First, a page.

Transforming Organizational Culture

Efficient organizations are forever changing to learn information, adapt to current climates, and stay a step ahead of the competition. Change isn’t an easy task to harness, especially when we are talking about changing an entire culture of an organization.  A culture has been developed from years of experiences which then forms a way of worklife. Have you ever attempted to change your own “way of life”? Whether it has been dieting or relocating from a hot climate to a cold climate. Change is a tough task to deal with.

Today, I read an interesting excerpt by Joseph M. Patrnchak entitled Building Belief: The Five Keys to Lasting Cultural Transformation. The excerpt explains the process of how The Cleveland Clinic was transformed from a “respected but not liked” organization into a highly engaged organization by changing it’s culture. Joseph discusses everything between small changes in organizational language to large initiatives such as leadership changes. Not the replacement of physical bodies and their positions but the replacement of the current leadership’s thought process, behaviors, and responds. He introduced Robert K. Greenleaf’s servant leadership as a suitable leadership style for the type of organization. Servant leadership is the concept that a leader should be a servant before anything else. The needs of the employees should be above the leader’s own needs and the power should be shared throughout the organization. Change champions, training, and awards initiatives were introduces as well in a support to change the culture.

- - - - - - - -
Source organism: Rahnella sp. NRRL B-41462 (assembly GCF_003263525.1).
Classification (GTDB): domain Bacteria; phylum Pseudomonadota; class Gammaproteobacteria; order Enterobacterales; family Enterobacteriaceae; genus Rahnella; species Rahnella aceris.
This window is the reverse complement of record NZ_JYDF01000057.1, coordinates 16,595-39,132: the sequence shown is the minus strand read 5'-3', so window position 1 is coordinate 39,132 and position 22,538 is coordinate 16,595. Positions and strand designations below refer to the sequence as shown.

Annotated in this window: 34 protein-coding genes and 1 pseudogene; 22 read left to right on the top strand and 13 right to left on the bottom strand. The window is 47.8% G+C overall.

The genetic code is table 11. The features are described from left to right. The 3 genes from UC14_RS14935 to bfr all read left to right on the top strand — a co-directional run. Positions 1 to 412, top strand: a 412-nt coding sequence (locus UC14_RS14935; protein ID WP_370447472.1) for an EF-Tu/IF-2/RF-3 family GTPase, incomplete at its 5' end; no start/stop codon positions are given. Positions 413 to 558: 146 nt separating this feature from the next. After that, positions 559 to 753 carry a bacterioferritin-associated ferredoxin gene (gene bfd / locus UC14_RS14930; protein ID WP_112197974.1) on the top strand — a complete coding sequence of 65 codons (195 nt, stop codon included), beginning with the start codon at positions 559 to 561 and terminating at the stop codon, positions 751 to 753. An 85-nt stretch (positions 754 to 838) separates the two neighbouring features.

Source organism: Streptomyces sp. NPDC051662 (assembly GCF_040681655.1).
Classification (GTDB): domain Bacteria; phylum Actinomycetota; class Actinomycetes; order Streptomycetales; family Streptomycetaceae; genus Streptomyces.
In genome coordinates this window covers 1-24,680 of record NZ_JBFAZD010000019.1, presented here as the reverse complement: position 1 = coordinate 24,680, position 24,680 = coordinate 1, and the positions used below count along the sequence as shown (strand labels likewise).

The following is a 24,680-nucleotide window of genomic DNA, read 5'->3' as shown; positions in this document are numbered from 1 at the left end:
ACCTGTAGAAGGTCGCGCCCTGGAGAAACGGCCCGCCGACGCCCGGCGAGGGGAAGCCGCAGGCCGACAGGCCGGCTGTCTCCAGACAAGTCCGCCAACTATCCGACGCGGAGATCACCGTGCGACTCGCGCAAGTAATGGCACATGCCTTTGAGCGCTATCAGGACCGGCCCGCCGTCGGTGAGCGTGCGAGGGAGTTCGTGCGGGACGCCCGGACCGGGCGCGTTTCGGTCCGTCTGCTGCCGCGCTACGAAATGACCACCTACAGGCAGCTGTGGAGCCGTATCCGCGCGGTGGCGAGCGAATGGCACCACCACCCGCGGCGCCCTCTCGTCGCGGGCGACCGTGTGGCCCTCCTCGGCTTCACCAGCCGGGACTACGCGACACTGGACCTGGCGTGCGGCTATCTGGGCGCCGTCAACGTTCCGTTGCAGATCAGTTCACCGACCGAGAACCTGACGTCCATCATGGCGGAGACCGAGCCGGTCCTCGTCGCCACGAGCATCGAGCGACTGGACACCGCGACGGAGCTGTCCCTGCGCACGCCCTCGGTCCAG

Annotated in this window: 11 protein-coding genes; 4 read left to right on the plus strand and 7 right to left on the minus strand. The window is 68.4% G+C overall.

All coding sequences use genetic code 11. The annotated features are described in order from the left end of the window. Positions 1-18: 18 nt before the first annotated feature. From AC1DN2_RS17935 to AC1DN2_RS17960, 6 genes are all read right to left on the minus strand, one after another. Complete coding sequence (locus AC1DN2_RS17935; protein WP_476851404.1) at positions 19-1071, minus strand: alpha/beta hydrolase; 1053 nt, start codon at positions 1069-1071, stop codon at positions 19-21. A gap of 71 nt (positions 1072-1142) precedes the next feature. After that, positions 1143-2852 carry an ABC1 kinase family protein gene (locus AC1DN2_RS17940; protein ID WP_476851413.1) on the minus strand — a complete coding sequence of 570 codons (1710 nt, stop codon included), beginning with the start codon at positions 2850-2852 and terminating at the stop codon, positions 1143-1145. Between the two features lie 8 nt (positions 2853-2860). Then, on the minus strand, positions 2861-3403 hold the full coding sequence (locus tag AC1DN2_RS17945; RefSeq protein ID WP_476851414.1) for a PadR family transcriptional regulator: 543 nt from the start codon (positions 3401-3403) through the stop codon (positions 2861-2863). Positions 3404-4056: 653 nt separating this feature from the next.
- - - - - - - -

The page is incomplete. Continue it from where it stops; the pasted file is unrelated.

In summary, the excerpt determined five keys to sustaining culture change.

  1. Acknowledge the dissatisfaction/problem
  2. Catch the vision and turn it into a cause
  3. Care for the employees so they will take care of the customers
  4. Hard wire the change into every aspect of the leadership development
  5. Commit to a long process of transformation

Major initiatives to change the culture were mentioned and the initiatives produced great results. However, I’m curious to know about the details. Were there were any push back? What did it look like? How was it handled? The entire transformation was seamless, which is great! However, how realistic is that in changing an entire culture?  I’m simply thinking about how I can take the lessons introduced in this excerpt and potentially use them in my future career endeavors. Overall, I would recommend this read to my I/O Psychologist and HR friends!

 

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